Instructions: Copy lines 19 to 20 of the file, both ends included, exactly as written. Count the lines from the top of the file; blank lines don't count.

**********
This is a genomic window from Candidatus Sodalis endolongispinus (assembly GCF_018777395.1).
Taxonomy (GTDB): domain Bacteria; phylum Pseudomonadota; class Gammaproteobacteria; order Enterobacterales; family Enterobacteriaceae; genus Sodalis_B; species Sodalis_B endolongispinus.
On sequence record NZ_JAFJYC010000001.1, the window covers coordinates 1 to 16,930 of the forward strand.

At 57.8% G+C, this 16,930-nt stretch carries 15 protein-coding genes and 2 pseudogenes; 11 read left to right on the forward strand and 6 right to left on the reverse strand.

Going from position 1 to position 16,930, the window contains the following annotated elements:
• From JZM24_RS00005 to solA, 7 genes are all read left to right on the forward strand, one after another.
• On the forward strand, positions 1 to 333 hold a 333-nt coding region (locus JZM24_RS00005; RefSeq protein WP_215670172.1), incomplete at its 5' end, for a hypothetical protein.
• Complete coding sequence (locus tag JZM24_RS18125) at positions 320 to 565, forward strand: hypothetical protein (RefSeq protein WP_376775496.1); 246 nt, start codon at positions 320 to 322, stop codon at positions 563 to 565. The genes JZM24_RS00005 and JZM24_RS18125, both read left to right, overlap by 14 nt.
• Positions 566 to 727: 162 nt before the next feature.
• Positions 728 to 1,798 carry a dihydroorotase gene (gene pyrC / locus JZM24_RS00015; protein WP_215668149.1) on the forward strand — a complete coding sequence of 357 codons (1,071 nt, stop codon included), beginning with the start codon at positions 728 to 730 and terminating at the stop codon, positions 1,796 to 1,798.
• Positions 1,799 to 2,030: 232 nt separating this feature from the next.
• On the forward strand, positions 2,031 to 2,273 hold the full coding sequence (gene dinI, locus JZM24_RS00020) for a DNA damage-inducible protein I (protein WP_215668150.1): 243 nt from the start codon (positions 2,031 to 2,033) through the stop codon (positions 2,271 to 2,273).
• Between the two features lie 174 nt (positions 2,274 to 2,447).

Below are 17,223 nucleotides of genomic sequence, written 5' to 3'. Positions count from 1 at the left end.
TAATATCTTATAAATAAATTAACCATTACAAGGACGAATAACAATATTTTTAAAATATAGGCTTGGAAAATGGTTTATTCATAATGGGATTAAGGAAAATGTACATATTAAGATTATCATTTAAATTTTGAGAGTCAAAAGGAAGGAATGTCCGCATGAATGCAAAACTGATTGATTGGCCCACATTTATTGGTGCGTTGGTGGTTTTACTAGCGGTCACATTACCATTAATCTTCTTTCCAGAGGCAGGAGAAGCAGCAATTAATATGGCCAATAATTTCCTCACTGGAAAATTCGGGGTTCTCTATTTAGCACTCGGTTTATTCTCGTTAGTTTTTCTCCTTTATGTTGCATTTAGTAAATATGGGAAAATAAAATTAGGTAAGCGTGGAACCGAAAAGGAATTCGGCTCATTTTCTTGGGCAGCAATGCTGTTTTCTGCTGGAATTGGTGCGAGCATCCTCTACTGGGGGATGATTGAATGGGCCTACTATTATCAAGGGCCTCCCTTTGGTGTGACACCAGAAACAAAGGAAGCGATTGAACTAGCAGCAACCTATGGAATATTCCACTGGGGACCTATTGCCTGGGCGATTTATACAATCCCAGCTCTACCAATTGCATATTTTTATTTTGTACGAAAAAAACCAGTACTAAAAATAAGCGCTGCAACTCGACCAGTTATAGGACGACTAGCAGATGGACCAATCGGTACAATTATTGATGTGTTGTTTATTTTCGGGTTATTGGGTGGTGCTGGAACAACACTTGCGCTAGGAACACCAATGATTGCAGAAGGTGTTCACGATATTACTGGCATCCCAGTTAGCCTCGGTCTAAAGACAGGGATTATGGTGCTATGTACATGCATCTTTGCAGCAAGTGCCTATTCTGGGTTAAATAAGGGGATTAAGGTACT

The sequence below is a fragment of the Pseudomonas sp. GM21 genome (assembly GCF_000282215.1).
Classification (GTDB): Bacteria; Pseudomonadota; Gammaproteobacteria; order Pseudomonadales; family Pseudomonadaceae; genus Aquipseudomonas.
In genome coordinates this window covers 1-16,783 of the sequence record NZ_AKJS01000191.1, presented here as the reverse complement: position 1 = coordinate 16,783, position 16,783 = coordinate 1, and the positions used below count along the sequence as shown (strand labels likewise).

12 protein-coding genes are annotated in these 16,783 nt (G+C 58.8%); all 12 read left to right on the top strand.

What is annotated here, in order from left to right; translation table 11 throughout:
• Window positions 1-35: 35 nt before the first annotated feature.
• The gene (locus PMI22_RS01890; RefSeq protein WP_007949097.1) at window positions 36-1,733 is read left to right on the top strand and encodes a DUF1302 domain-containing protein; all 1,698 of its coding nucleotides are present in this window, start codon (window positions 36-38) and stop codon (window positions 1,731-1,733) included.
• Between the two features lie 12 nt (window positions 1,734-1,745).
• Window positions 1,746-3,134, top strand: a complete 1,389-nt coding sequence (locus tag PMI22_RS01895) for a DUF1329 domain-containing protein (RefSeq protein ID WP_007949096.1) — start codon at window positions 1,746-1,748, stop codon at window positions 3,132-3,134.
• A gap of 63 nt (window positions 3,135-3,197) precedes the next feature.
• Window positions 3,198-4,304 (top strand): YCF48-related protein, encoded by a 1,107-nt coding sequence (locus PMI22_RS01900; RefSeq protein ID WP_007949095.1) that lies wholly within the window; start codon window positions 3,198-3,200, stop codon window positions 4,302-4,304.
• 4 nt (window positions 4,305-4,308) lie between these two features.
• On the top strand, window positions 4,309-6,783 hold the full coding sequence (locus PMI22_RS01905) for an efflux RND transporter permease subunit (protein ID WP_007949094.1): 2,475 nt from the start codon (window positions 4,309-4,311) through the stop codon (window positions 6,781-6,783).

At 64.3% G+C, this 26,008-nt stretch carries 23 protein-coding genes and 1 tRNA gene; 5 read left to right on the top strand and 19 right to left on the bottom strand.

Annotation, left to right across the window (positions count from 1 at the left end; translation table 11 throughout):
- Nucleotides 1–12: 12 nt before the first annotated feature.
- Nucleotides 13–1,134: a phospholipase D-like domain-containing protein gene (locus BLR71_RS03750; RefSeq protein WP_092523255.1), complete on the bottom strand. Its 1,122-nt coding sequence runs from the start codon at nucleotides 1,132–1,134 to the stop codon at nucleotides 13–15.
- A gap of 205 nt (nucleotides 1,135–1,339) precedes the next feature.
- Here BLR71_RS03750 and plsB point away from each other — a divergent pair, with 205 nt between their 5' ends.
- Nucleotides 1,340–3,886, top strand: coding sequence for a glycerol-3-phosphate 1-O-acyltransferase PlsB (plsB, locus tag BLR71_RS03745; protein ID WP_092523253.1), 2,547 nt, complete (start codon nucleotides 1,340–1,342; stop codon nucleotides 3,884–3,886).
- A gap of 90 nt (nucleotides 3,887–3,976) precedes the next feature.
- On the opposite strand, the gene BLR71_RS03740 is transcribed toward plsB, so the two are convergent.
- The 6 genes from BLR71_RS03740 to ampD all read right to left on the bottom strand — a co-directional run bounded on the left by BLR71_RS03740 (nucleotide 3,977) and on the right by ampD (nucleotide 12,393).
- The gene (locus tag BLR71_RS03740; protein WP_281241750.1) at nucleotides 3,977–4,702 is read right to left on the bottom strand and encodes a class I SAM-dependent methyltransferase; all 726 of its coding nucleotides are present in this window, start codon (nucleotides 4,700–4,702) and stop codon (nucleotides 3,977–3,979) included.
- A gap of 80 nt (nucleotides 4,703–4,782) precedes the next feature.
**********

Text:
12 protein-coding genes are annotated in these 16,783 nt (G+C 58.8%); all 12 read left to right on the top strand.

What is annotated here, in order from left to right; translation table 11 throughout: